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Discussion in 'Politics, Religion, Social Issues' started by Eraserhead, Jul 31, 2010.
An interesting read from the Financial Times today. Seems pretty serious stuff and sad too.
Sorry, I read the story, don't agree with its position at all.
This family makes 70k a year, they bought a home for 50k 21! years ago.
Now they are arrears in their payments? Why? It isn't because of a sleep apnea machine, that is ridiculous, they cost at most a couple hundred a month.
Their own persona decisions is where the real story is, not that they are failing to live the dream. The only way they can make as much as they do and be late on their payments is that they have made bad decisions. Simple as that. There is nothing in the story that points to any other conclusion.
BTW, they make plenty to pay for a 100k mortgage, so this story simply doesn't add up.
I have a great friend that makes 160k a year, he hasn't paid his mortgage for 18 months hoping for a mortgage adjustment. He will lose his house, you gamble with real estate and it doesn't always work out, simple as that.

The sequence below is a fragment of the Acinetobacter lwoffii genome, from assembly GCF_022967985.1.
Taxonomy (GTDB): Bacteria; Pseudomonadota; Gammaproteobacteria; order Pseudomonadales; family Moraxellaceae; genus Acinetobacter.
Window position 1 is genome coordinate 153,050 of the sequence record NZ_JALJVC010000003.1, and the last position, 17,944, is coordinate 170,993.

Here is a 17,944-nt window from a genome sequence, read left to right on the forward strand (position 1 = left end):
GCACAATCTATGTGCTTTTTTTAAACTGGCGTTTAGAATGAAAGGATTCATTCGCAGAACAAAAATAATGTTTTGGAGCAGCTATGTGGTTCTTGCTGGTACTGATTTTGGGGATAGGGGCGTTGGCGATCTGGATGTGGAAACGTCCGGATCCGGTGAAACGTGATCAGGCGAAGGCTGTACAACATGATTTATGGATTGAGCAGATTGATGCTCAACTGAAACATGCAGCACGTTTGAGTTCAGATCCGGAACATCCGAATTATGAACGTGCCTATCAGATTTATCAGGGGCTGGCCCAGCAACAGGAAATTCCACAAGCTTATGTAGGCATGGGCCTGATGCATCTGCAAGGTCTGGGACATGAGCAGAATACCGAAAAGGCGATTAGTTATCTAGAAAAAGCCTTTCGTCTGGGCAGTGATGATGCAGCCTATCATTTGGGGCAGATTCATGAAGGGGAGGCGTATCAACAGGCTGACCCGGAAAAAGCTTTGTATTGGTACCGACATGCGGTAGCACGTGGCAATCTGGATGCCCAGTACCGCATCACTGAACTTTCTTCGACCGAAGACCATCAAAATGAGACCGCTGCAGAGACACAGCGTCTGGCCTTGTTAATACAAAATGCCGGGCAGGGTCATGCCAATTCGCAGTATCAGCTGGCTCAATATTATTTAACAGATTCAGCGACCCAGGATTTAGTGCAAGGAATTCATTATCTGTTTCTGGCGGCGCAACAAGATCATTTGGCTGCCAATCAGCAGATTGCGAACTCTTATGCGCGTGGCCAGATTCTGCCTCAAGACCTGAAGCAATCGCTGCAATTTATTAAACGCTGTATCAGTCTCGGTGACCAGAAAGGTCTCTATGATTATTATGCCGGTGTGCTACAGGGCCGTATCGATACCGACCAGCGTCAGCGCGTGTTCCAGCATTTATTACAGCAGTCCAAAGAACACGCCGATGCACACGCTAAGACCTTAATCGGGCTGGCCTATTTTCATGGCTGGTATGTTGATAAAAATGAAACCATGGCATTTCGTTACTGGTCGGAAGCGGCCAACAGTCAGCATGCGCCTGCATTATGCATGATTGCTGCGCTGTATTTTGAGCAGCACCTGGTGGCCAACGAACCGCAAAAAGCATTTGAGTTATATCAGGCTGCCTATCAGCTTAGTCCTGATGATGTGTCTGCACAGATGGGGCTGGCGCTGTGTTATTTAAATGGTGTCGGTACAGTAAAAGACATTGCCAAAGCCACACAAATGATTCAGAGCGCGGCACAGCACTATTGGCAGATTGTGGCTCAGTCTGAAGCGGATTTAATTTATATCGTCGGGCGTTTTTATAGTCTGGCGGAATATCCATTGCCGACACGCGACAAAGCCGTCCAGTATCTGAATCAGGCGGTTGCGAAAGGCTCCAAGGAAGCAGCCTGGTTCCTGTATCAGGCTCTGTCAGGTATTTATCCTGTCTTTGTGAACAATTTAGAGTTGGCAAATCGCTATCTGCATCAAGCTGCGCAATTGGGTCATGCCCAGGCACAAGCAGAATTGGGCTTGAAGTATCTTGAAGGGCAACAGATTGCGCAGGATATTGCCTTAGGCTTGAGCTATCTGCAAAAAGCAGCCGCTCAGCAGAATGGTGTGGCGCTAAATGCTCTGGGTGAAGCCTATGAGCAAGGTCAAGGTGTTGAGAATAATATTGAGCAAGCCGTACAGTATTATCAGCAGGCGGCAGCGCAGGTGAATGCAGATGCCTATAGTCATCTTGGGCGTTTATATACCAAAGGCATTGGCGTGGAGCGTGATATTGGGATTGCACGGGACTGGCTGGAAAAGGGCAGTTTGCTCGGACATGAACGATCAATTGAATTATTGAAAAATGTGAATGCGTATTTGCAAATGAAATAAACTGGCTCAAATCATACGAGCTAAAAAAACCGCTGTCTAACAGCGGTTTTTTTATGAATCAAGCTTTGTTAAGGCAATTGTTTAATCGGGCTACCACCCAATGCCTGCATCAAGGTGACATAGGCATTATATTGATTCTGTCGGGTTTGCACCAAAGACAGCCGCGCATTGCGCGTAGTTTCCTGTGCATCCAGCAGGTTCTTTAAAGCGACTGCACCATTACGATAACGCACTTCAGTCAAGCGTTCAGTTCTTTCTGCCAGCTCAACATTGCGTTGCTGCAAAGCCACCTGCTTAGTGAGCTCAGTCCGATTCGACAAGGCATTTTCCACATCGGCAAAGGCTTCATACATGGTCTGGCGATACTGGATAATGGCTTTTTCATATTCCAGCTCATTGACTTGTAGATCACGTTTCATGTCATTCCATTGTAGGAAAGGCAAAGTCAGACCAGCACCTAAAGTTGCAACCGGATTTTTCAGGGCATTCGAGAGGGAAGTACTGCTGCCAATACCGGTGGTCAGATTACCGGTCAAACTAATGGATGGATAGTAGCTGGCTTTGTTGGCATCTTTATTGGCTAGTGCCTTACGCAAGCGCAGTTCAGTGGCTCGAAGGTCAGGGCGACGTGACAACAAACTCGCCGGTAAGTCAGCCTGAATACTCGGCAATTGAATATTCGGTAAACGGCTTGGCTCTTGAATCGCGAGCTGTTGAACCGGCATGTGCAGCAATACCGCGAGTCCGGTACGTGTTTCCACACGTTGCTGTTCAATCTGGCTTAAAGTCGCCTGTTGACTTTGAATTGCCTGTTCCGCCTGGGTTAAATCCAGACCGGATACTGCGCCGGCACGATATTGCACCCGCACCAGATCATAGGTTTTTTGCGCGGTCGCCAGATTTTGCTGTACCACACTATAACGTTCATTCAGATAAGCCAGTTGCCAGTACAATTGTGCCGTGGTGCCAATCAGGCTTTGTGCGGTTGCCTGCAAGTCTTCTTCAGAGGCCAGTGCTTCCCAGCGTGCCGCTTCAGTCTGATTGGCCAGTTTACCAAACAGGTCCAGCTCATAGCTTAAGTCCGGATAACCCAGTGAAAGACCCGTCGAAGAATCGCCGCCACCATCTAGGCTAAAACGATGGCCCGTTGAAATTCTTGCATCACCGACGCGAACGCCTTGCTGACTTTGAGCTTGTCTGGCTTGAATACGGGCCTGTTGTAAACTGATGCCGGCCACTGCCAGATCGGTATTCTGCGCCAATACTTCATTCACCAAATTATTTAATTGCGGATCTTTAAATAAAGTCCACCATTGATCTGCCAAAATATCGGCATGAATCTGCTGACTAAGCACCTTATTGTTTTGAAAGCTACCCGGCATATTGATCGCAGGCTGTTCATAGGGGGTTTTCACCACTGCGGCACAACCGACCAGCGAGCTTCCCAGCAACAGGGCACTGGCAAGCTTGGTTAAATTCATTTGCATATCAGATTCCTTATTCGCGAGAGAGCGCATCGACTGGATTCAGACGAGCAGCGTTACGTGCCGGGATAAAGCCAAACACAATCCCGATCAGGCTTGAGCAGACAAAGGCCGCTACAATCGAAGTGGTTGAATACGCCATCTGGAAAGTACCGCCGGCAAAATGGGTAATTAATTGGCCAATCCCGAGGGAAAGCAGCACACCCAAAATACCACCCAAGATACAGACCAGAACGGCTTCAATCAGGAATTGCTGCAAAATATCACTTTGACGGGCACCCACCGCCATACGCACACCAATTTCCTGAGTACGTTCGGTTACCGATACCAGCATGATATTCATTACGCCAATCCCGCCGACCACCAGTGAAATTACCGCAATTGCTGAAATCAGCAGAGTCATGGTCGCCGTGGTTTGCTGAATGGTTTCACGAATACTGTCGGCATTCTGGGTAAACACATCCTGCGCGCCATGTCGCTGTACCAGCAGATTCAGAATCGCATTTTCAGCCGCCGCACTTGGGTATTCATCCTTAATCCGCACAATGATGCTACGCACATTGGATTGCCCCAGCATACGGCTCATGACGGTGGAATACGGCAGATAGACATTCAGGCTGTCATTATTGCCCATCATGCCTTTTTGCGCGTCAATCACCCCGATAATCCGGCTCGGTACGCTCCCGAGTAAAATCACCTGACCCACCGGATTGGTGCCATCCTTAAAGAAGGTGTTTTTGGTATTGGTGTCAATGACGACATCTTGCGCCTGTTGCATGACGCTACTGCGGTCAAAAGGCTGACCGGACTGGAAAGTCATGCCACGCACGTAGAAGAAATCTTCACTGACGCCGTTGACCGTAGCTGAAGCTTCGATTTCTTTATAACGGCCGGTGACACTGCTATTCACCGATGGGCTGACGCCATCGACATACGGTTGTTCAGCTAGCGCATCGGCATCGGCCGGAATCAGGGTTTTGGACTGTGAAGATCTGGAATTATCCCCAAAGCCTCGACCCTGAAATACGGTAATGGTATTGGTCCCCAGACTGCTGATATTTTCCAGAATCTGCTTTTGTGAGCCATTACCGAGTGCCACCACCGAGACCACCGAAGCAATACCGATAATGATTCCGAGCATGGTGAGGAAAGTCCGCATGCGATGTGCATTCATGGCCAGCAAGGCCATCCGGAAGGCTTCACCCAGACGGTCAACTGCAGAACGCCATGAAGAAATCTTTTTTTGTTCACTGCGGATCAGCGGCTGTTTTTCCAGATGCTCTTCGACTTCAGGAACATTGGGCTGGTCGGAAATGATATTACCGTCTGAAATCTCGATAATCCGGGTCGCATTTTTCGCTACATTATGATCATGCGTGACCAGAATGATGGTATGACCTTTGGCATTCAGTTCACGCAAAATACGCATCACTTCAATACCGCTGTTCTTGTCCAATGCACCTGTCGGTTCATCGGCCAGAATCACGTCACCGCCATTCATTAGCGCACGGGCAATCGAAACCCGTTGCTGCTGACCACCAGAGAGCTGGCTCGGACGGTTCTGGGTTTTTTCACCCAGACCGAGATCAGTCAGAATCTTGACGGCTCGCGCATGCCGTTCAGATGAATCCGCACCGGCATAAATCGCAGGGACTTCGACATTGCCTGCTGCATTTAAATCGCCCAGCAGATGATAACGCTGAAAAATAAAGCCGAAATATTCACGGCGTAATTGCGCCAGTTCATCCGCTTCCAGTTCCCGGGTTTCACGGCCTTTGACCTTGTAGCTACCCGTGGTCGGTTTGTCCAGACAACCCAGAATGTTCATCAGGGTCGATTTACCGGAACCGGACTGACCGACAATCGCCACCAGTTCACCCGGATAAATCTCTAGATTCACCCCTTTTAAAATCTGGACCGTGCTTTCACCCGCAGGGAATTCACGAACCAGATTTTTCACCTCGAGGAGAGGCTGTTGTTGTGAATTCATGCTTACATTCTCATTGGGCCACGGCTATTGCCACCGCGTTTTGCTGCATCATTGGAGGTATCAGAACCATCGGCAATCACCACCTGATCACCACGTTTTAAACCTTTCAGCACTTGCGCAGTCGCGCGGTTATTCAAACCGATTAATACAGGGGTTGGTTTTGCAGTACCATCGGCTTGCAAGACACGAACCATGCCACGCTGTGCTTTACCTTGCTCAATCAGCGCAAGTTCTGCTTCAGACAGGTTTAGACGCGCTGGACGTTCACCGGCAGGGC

What is funny is that my friend and this couple in the report are staunch Democrats. Both of these couples don't blame themselves for refinancing their houses to spend money they didn't yet earn. Now when their financial gamble didn't work they are blaming the system.
This guy wants to blame the problem on a broken system, notice how he said people were hounding him all day and night to refinance. He doesn't blame himself for the inferred refinancing, though the article doesn't explicitly say he did refinance, i wonder why the author would omit that likely fact.
Yep- it's all because they're Democrats. That's the reason.
How about this? How about banks stop offering refinancing to people they know can't afford it? I'm sorry, but it's a two-way street.
Could not agree more. A mortgage/homeownership is not a right.
The Financial Times isn't exactly known for its left wing socialistic viewpoint...
Here we go again. Conservatives blame Liberals, Liberals blame Conservatives, and America falls to pieces.